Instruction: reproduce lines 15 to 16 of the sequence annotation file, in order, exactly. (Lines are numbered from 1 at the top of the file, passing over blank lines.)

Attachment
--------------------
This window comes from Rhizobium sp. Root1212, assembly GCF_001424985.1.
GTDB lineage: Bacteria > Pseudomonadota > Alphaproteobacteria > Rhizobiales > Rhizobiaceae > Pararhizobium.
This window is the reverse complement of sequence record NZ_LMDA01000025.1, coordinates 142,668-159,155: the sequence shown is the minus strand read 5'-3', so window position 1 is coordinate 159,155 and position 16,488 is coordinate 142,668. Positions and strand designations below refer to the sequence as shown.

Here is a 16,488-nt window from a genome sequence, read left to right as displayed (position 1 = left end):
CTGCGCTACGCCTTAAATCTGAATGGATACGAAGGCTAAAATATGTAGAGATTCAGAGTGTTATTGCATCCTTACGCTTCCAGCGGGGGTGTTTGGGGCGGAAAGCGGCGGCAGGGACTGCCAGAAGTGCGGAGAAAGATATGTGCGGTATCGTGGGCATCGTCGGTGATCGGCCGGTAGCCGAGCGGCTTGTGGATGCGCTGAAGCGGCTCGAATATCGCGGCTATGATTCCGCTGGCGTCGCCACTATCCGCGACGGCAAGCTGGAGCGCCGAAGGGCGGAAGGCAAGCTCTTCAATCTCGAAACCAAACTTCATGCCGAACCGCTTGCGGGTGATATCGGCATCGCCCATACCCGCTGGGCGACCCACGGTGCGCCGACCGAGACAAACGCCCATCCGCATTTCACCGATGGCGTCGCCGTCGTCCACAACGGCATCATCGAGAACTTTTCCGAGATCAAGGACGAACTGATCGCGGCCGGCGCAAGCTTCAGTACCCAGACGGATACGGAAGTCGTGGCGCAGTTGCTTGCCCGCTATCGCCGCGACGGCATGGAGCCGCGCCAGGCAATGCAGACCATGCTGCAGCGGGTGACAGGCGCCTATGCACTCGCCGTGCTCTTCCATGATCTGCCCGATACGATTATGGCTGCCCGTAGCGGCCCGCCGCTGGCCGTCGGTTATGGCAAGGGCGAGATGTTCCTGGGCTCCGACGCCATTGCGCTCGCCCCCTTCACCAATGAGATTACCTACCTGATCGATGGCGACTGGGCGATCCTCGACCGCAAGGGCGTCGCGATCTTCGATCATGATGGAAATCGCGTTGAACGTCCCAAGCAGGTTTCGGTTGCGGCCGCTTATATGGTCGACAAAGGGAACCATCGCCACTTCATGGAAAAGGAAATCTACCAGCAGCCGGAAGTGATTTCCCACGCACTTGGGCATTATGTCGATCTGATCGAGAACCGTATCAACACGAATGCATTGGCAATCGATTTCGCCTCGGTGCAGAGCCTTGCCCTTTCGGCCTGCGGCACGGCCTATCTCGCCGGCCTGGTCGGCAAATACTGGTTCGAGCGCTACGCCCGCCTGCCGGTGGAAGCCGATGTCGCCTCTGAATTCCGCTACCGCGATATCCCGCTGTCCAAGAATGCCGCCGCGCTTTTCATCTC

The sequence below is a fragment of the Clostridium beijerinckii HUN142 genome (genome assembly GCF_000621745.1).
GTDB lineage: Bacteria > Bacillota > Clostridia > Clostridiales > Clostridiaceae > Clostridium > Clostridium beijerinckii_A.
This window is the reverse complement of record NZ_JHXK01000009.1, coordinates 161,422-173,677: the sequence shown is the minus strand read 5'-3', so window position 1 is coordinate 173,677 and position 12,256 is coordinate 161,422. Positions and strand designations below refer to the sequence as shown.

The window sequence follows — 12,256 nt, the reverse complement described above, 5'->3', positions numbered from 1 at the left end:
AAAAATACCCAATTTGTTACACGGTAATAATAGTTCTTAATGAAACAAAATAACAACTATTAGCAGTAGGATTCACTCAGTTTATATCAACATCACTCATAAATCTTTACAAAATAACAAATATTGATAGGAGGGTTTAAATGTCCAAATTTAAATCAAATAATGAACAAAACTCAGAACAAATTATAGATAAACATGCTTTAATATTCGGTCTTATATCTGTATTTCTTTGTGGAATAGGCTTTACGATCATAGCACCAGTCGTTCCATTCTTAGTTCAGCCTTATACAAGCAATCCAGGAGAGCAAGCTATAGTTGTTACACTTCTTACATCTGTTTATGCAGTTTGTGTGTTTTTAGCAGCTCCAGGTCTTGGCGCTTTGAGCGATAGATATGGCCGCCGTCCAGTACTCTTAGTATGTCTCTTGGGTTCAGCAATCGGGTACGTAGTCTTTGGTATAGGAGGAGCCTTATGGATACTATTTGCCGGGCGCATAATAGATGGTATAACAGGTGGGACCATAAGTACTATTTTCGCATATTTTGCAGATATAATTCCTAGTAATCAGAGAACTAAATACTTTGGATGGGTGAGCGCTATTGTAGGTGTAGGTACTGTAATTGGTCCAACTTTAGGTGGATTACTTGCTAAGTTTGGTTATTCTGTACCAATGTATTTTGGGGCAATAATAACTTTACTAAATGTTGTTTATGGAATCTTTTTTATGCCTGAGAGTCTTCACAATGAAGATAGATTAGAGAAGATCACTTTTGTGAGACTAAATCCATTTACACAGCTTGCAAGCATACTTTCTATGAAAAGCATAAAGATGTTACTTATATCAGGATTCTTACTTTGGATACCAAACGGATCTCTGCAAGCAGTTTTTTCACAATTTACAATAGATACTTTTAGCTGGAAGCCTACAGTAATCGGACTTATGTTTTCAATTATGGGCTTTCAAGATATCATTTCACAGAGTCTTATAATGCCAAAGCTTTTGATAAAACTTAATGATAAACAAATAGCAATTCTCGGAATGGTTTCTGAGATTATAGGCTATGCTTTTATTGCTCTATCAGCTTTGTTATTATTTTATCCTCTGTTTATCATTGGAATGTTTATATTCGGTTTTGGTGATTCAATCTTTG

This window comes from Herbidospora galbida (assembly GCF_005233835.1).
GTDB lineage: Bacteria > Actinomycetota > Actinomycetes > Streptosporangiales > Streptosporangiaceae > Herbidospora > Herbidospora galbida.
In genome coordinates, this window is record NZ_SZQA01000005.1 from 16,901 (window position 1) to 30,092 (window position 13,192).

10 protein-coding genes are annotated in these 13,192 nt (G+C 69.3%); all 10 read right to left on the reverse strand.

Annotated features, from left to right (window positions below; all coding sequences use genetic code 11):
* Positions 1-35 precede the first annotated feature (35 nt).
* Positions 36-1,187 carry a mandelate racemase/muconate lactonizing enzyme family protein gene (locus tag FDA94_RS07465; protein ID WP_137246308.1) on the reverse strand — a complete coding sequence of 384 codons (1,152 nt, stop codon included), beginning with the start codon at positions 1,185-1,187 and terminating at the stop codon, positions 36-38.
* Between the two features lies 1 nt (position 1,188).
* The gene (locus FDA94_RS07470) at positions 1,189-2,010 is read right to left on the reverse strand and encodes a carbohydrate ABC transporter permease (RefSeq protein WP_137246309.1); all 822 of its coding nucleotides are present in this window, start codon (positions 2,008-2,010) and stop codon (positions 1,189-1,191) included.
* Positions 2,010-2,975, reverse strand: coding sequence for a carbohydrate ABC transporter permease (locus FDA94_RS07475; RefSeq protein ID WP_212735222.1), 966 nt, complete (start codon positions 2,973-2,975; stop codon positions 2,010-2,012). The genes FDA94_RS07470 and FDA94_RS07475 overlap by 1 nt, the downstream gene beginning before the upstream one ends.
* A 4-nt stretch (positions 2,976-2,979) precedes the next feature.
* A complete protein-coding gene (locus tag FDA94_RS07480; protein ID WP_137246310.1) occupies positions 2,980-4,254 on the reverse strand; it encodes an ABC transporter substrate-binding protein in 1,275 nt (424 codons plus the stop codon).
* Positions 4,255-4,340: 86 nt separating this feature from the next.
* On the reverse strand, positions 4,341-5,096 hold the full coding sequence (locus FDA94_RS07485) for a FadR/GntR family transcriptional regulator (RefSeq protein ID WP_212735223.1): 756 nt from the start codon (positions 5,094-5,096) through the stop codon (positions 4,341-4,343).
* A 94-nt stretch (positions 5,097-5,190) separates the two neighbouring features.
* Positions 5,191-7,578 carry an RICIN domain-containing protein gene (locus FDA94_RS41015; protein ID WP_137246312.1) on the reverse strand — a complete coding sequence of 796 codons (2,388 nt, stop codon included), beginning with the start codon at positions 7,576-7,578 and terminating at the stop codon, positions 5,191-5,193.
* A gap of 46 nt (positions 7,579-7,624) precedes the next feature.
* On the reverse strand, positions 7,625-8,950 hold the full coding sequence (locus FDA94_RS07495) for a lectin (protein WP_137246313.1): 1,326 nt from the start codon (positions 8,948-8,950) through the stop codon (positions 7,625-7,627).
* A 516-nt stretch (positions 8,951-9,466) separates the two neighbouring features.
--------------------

Annotated features, from left to right (window positions below; all coding sequences use genetic code 11):
* Positions 1-35 precede the first annotated feature (35 nt).